Sunday, November 10, 2019

MLA-30 active receive loop antenna

After reading a glowing review of the low cost MLA-30 active receive loop antenna, I ordered one from Aliexpress for just AU$55. Here are my initial impressions.

The components are of good quality and you get a generous run of coax.


The phantom power box is good (although the power LED is very bright). It's powered from a micro USB socket which might add to the noise floor.


I installed it on the balcony on a PVC pipe. I haven't done a good job of getting the steel wire to be circular but it's a good start. At least it has a low wind profile.


Comparison here is rather unfair on 40m as I have an excellent dipole. Here's reception on the dipole.


Here's reception on the loop. The noise floor is certainly higher.


Of course, the benefit of the loop is that it covers all of HF so beats the dipole on bands like 80m.

Connectors are SMA which works well with SDR receivers. Here is a recording of 9MHz shortwave using the loop. It's not as good as my big dipole but I'm really impressed with what you can hear with a small loop on the balcony.


I'm impressed with this receive loop. If you have space for a full size dipole then that's the way to go but if you only have a balcony then this is a great way to listen.

Wednesday, November 06, 2019

13 Minutes to the Moon - interesting podcast

Thanks to talented friend Aidan Roberts, I've just listened to a fascinating podcast series from the BBC World Service called "13 Minutes to the Moon". You can get it by searching in your podcast player or downloading here.

The series tells the story of Apollo 11 but in particular examines the final descent to the moon and the things that went wrong, including communications failure and the 1202 (and 1201) overflow alarms from the flight computer.

As well as different versions of the audio from the mission, there are original interviews with some of those involved. I've read several books about the Apollo program and there was new material for me in this.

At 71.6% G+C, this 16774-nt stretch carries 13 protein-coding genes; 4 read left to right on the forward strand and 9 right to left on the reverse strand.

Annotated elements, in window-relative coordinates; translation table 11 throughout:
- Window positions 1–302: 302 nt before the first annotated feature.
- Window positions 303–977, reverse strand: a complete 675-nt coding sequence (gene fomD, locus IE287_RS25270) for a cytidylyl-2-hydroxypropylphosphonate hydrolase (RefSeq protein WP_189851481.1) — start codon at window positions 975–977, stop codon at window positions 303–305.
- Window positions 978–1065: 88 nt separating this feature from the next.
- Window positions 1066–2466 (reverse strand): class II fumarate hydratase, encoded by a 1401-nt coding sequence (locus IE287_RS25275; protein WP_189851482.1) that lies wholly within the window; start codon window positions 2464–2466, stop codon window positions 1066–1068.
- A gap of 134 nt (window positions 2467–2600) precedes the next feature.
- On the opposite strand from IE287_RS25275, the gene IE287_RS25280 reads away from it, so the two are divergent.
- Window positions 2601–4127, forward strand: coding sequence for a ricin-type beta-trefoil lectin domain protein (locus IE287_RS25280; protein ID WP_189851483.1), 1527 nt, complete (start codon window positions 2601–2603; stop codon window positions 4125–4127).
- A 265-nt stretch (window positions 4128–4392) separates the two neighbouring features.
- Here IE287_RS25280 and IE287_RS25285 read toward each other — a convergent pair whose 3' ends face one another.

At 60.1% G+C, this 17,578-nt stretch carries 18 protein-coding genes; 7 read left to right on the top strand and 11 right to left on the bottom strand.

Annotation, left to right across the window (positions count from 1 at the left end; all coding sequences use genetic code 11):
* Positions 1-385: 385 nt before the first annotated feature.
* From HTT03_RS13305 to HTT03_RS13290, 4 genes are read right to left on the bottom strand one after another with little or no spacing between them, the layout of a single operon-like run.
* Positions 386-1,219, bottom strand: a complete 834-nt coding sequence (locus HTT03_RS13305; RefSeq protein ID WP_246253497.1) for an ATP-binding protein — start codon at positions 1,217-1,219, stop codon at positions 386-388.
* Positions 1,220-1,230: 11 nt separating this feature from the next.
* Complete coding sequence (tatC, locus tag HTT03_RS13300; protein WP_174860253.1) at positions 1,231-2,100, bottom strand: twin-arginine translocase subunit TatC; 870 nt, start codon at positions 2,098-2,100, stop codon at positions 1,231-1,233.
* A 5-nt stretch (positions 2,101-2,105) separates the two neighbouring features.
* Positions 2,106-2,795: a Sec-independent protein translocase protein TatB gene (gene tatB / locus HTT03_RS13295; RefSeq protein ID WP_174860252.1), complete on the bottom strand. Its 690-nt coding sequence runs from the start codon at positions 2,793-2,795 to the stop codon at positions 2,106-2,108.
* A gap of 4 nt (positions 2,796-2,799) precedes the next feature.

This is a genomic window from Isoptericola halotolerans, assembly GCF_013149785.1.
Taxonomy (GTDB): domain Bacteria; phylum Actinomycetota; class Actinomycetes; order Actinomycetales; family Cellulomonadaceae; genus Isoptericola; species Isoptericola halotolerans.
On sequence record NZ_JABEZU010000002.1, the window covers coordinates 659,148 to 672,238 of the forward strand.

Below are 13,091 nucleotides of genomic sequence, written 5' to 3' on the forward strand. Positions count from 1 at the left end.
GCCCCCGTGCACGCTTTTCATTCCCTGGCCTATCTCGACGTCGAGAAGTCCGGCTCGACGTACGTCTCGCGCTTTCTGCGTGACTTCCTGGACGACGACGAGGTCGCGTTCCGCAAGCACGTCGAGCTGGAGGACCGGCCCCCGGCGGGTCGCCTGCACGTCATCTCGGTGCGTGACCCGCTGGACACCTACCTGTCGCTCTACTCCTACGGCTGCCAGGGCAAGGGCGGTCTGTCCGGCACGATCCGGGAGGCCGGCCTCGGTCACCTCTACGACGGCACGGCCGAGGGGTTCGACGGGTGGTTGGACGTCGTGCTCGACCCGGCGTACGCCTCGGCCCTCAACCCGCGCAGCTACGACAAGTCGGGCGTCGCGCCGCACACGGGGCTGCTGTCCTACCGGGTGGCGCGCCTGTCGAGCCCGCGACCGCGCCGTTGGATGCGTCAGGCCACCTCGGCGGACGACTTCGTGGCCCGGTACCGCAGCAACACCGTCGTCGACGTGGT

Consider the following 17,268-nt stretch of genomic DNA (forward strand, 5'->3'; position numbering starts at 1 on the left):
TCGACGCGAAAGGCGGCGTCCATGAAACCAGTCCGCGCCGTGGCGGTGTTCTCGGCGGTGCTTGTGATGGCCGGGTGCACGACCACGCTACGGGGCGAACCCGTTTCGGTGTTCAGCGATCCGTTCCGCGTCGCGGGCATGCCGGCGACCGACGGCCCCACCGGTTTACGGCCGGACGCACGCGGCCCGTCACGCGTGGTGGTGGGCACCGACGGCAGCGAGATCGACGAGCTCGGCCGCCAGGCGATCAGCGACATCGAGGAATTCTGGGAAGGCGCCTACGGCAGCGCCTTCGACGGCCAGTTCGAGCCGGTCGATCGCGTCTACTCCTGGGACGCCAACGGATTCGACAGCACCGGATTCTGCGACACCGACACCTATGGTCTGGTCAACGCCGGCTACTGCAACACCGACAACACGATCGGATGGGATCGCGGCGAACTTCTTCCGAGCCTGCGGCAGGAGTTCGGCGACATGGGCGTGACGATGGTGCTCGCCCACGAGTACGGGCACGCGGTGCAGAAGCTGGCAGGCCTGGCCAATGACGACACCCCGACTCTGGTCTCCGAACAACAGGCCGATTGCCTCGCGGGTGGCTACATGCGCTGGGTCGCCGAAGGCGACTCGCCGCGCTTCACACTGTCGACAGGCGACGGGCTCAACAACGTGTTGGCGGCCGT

The music for the podcast is by Hans Zimmer and he's even interviewed about his memory of the landing. You've got to take podcasts seriously now that they have music composed by the guy who wrote themes for Interstellar and many others.

Friday, November 01, 2019

First experiment with LoRa transceivers

LoRa is a fascinating radio system for low power but long range digital data communications. Low cost transceivers claim a range of 15km. John, VK2ASU, has been working with these for a few months with an application involving reporting activity at a remote site.

I also came across LoRa when talking with the City of Ballarat for a GovHack story. They put a LoRa Gateway up on the town hall and are using it to collect data from all over town including things like rubbish bins reporting their fullness.

Here's my hardware setup. (Receive and transmit sides look the same).


I'm using cheap Arduino Nano Pros. They need to be 3.3V to talk to the LoRa Module.

The modules I purchased are RA-01 SX1278 on 433MHz. They were AU$8.67 each (but cheaper if you buy 2 or more). For starters I'm using ones with the little spring antennas and obviously better antennas help them go further.



With one at the extreme end of the house to the other here's the received packets.


So none are being lost. I'm not sure if the protocol re-sends if there's no ACK.

The Arduino library is one of the ones available right in the IDE. It is by Sandeep Mistry and the source code and documentation is here. To get started I wired up to Arduino Nano Pros using the wiring diagram from this excellent tutorial. The examples titled "LoRaSender" and "LoRaReceiver" work well and the only change is to set the frequency to 433E6 (meaning 433MHz) on each end.

There are many levers to adjust with LoRa and you can trade of data rate for range. John ASU advises that he uses these settings:

TxPower (20,20);
Spreadfactor (12);
Bandwidth (62.5E3);

I'm just using the defaults for now.

The tutorial mentioned that the 3.3V supply from the Arduino wasn't sufficient and that may be the case at higher transmit power levels, but for me it's working from the VCC line on the board which is powered by the USB Serial board I use.

The LoRa physical protocol

LoRa is a proprietary protocol but, naturally, this puzzle has led to some excellent work to figure out how it works.


On a waterfall, the spectrum shows what people call "chirps", that is the frequency sweeps rapidly up or down. Here's a picture from the GRCon16 video above by Matt Knight.


The receiver looks for the regular header at the top and uses that to sync up with the transmitter before the data packet begins. Note that the image above is vastly expanded. I've tried to view this with an RTL-SDR dongle in SDR# and all you see is very brief signals for each packet.